Notable alumni[edit]

Jerry Andrews, senior pastor of First Presbyterian Church of San Diego, received a BREd degree from Detroit Bible College.

Norman Geisler, Christian apologetic and president of the Southern Evangelical Seminary, received a degree from Detroit Bible College in 1955.

Gary Habermas, Christian apologetic and professor at Liberty University, received a degree from DBC in 1972,

Ed Hindson, http://www.raptureready.com/who/Ed_Hindson.html, date of degree from DBC/WTC not known; Ed Hindson serves as the president of World Prophetic Ministry and as a Bible teacher on The King Is Coming telecast.; dean, Institute of Biblical Studies, distinguished professor of religion, http://www.liberty.edu/index.cfm?PID=2250; Also see http://en.wikipedia.org/wiki/Ed_Hindson

Craig Mayes, executive director of the New York City Rescue Mission, earned his undergraduate degree in 1977.

Eugene J. Mayhew, professor of Old Testament and Semitic languages, Moody Theological Seminary, received a BREd degree from Detroit Bible College.

Vincent P. Messina, campus pastor of Woodside Bible Church, graduated from Detroit Bible College in 1977.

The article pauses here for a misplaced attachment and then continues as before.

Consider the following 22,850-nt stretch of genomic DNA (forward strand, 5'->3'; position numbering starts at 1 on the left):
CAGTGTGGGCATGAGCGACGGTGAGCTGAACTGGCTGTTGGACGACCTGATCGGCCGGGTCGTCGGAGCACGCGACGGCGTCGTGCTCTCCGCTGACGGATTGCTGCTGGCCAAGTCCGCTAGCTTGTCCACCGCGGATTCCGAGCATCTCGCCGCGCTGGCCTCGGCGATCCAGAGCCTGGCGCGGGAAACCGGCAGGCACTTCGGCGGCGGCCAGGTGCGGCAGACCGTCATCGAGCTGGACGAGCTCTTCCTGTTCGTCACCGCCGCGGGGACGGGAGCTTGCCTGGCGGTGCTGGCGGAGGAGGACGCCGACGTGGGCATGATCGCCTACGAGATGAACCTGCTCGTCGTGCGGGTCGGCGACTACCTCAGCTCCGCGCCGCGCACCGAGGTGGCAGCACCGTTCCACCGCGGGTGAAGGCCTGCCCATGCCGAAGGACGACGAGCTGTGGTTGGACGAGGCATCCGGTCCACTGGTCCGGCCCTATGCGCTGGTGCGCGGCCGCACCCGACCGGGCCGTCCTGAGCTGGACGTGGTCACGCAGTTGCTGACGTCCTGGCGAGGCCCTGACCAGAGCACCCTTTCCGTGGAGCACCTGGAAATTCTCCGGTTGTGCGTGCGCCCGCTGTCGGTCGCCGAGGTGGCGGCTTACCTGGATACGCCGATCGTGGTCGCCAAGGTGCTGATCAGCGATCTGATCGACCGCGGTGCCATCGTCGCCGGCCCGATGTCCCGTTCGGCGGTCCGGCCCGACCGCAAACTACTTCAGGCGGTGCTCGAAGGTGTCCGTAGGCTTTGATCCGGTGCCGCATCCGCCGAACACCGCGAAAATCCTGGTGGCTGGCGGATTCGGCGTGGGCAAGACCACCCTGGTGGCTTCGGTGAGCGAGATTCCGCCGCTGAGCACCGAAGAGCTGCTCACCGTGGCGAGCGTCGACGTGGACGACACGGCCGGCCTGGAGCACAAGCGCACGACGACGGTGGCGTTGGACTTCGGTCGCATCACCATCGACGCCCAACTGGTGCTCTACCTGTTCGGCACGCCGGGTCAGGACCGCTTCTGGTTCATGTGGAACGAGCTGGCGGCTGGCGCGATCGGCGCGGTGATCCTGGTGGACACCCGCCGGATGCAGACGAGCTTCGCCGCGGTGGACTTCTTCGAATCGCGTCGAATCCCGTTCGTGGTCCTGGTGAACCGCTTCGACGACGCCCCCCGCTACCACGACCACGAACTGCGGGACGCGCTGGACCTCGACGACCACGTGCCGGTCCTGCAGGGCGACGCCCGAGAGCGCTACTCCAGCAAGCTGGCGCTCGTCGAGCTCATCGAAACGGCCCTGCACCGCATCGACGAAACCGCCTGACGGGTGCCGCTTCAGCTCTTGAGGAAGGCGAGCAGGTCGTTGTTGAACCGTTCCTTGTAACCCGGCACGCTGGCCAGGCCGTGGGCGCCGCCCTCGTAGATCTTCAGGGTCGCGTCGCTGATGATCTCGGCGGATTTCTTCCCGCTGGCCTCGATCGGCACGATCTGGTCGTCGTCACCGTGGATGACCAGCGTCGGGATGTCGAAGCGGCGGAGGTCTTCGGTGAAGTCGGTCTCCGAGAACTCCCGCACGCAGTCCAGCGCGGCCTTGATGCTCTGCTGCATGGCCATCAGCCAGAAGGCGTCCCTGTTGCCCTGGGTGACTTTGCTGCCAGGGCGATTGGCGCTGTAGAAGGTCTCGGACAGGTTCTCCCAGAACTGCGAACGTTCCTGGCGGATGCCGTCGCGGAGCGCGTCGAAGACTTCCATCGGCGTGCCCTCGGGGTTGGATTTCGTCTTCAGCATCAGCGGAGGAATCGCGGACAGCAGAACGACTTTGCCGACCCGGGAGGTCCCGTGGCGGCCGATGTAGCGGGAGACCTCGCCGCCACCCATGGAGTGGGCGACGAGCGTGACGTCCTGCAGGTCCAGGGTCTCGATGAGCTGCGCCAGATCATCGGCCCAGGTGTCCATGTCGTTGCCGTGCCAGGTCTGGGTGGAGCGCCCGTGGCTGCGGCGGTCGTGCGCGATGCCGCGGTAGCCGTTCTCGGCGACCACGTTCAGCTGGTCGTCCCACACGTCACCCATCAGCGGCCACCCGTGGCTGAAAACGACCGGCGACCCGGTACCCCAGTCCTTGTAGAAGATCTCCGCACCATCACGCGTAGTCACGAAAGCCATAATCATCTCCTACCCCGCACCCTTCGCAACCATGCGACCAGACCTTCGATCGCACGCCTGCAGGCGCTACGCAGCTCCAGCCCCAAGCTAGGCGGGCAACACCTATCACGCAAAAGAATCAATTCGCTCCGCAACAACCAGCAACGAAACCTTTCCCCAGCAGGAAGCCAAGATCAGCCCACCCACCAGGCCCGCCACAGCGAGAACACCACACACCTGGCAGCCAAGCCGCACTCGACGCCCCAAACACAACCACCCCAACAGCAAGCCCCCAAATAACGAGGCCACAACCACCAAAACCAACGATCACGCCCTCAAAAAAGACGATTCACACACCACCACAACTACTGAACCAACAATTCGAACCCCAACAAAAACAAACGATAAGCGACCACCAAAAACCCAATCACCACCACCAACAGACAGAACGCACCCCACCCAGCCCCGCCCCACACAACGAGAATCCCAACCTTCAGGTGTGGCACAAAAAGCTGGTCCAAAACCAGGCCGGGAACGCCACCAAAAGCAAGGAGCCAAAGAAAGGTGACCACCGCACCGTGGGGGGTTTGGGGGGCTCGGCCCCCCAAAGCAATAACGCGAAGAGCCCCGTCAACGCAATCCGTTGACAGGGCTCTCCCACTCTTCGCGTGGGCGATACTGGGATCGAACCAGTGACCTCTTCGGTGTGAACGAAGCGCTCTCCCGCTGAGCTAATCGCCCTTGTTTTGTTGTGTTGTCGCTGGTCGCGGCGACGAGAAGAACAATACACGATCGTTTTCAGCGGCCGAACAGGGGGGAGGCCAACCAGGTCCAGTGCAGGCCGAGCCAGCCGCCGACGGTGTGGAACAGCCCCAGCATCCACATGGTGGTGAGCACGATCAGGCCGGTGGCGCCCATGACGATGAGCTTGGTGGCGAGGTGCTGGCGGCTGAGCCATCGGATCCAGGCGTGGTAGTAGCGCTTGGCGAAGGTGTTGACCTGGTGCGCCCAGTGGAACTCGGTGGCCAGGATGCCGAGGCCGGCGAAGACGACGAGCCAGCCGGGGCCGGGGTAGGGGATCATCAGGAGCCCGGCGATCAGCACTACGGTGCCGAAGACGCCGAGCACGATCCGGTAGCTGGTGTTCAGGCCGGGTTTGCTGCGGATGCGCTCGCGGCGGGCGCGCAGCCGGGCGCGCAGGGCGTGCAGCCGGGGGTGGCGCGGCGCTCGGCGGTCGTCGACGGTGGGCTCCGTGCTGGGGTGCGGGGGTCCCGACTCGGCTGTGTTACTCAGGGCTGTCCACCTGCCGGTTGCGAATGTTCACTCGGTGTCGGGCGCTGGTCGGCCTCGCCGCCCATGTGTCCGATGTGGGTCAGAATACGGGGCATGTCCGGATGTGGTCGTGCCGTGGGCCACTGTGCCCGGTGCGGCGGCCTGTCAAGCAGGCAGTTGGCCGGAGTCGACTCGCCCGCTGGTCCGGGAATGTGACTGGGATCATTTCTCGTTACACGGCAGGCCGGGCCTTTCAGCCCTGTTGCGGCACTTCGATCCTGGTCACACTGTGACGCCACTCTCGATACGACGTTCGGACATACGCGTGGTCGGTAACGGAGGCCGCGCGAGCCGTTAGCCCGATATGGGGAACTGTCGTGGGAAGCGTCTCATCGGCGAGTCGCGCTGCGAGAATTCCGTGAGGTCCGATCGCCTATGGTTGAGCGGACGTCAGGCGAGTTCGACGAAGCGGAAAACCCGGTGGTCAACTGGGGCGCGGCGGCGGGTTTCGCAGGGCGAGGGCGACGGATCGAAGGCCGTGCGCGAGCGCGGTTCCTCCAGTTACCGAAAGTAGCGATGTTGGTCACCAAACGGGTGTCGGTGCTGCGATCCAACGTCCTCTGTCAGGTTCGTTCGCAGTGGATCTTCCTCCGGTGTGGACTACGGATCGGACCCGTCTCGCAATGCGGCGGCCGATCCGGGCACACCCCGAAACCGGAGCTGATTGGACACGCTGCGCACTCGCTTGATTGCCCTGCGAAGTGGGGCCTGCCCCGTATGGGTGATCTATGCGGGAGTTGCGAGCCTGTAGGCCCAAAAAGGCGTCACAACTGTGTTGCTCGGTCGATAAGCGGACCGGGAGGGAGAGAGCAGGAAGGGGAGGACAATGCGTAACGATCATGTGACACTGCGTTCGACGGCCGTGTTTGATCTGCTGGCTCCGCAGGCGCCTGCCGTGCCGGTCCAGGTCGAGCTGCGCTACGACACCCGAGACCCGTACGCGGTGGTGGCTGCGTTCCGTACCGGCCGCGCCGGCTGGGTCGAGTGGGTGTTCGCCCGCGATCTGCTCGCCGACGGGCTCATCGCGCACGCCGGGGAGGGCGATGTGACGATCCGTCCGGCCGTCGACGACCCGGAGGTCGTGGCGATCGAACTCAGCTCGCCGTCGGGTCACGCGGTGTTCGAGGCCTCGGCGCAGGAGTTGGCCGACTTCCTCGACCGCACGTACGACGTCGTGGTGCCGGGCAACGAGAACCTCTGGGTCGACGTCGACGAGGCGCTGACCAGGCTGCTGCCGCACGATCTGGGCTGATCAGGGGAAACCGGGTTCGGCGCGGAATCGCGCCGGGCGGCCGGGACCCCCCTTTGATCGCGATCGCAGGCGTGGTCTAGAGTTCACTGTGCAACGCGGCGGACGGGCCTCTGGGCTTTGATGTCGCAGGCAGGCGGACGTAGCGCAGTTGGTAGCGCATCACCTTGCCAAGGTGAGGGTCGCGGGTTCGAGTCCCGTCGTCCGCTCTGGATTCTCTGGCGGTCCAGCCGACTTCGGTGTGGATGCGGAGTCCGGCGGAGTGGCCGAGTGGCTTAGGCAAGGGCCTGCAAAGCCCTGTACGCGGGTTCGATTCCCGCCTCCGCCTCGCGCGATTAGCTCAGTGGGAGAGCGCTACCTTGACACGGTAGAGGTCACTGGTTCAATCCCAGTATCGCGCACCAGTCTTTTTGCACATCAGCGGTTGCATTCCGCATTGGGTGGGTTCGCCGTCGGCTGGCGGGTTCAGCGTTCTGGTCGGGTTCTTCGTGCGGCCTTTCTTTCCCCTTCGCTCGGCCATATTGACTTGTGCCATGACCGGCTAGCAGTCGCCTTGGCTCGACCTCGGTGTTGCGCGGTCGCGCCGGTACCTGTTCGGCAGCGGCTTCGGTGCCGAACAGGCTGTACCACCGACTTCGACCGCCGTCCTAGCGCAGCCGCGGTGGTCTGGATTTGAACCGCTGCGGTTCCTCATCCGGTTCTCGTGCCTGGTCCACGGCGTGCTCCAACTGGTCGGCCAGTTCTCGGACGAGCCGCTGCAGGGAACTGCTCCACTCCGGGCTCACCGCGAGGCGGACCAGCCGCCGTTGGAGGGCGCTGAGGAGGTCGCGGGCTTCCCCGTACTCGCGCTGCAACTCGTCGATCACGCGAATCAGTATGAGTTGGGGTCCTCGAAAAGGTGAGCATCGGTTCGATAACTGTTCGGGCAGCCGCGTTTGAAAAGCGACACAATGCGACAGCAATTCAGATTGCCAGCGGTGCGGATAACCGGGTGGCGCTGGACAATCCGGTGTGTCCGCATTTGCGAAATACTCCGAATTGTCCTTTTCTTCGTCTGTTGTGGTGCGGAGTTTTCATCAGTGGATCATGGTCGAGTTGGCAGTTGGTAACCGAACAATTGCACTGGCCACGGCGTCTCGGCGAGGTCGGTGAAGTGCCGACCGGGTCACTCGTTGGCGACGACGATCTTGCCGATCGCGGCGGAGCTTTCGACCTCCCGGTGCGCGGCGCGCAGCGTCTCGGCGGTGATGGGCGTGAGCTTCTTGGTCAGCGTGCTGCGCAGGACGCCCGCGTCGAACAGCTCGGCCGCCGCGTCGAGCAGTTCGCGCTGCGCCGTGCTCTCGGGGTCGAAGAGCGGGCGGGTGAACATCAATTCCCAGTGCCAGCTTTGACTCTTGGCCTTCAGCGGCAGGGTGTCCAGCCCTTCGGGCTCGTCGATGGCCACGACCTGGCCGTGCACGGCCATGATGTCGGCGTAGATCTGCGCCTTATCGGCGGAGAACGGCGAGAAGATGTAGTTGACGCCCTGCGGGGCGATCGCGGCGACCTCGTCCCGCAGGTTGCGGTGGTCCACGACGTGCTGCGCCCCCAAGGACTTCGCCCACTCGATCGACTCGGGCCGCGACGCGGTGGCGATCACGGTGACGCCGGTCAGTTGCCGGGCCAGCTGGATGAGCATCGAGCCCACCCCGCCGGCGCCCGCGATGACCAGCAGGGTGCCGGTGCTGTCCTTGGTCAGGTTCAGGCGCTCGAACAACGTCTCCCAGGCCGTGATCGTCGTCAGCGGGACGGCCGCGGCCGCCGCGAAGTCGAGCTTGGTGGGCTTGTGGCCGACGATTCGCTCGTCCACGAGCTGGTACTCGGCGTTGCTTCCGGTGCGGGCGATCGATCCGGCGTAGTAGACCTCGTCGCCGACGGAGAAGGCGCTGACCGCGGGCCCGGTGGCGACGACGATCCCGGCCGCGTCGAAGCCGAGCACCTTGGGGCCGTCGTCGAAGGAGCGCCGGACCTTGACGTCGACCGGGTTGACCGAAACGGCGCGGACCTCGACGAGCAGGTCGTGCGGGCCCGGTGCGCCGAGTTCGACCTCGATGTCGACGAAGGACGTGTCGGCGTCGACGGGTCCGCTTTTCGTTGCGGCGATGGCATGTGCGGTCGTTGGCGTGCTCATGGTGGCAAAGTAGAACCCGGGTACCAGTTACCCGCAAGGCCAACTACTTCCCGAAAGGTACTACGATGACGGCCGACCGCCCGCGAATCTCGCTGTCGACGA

Dieumème Noelliste, professor of theological ethics and director of the Grounds Institute for Public Ethics, Denver Seminary received a Th.B. from William Tyndale College.

Gilbert E. Patterson (1939–2007), late presiding bishop and chief apostle of the Church of God in Christ (COGIC), attended the Detroit Bible Institute.

Mark D. Powers, president, Pulte Homes Connecticut, Fortune 150, received a degree from William Tyndale College in 1998. Winner of Wall Street Journal Award for Business Excellence, Suma Cum Laude

William L. Rowe, professor emeritus of philosophy at Purdue University, attended Detroit Bible Institute.

Jack Van Impe, televangelist, received a diploma from Detroit Bible Institute in 1952.

Joseph Williams, founder and president, Christian Association of Prison Aftercare, has a BA from William Tyndale College.


  1. ^ William Tyndale College 1987-88 Academic Catalog
  2. ^ Ennis, Baxter (May 14, 2003). "Partnership with Regent University revives Tyndale College". Regent News. 
  3. ^ "Pat Robertson's Regent U. Saves William Tyndale College From Closure," The Chronicle of Higher Education, May 30, 2003
  4. ^ Shepardson, David (November 1, 2005). "Tyndale ex-chief acquitted of fraud". Detroit News.